(RSF/IFEX) - On 18 July 2002, RSF accused the Yemeni government of trying to intimidate journalists working for foreign media by hauling them in for questioning. "The government is using this tactic and legal action to intimidate journalists," said the organisation's secretary-general, Robert Ménard. He asked Information Minister Abdul Rahman al-Akwa and Justice Minister Ismail Ahmad al-Wazir to put a stop to the intimidation campaign, which he said was aimed at further reducing press freedom in Yemen.
Three journalists - Faisal Mukarram, of the Saudi Arabian daily "Al-Hayat", Ahmed al-Haj, of the United States news agency Associated Press, and Khaled al-Mahdi, of the German news agency DPA - were questioned on 9 and 11 July by a court in Sana'a that deals with media offences. They were accused of publishing "military information without evidence and without consulting official sources, as required by the press law". Mukarram refused to answer Judge Fadil Mubarak al-Salmi's questions without the presence of a lawyer and a senior Yemeni journalist.
The journalists were summoned after they wrote reports about the Yemeni army's bombing of tribal areas in the northern part of the country, on 5 and 6 July, after a 4 July assassination attempt on the deputy head of the army, Brigadier Ali Mohammed Saleh, in the area.
Six other journalists were summoned by the Information Ministry on 7 July. They included Mohammed al-Qadhi, of the Saudi daily "Al-Riyadh", Mohammed al-Globari, of the United Arab Emirates daily "Al-Bayan", Said Thabet, of Al-Qods Press, Ibrahim al-Ashmawi, of the Egyptian daily "Al-Ahram", Arafat Madabish, of "Al-Akhbar al-Arab", and Ahmed al-Jabali, of "Al-Ittihad". The six journalists were warned that if they wrote any more stories about military matters, their press accreditation would be withdrawn. They told the weekly "Yemen Times" that they were concerned by the ministry's warning, which they said was aimed at gagging the press and stopping them from doing their jobs honestly and freely.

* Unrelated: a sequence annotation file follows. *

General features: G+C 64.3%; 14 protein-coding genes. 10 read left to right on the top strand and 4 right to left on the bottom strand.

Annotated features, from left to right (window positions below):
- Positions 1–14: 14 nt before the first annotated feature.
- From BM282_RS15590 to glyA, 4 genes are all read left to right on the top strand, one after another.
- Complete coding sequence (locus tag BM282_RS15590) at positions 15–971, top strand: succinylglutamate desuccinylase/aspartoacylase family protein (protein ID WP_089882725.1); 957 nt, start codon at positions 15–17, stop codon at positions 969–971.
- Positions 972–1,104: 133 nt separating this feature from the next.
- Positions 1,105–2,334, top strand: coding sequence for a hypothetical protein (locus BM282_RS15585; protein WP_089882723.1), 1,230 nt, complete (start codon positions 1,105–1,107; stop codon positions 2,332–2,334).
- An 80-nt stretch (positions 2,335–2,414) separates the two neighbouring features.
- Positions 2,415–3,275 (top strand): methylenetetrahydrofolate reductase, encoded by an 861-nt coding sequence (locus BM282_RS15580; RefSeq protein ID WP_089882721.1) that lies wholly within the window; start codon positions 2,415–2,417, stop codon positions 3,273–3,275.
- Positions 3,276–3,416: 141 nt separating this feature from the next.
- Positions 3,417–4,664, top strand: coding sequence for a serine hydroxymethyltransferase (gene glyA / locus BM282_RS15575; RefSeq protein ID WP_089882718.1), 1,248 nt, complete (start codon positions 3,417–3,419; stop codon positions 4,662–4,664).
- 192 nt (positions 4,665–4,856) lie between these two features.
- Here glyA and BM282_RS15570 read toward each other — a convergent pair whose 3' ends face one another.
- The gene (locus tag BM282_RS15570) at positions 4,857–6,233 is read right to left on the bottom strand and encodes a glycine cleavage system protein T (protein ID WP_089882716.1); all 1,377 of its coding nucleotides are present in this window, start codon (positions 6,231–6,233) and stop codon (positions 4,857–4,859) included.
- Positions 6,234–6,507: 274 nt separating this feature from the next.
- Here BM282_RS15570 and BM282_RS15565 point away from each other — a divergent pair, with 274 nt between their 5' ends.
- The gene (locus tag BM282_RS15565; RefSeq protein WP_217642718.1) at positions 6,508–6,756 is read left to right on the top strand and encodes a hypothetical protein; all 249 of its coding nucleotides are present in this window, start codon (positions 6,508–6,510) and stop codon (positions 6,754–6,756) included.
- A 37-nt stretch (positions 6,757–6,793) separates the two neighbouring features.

RSF notes that on 30 April, the interior minister warned journalists not to "spread false news liable to harm the country's image and interests." He stressed that the ministry was the only institution allowed to make statements about national security and threatened to take legal action against anyone who disobeyed the rule (see IFEX alert of 6 June 2002).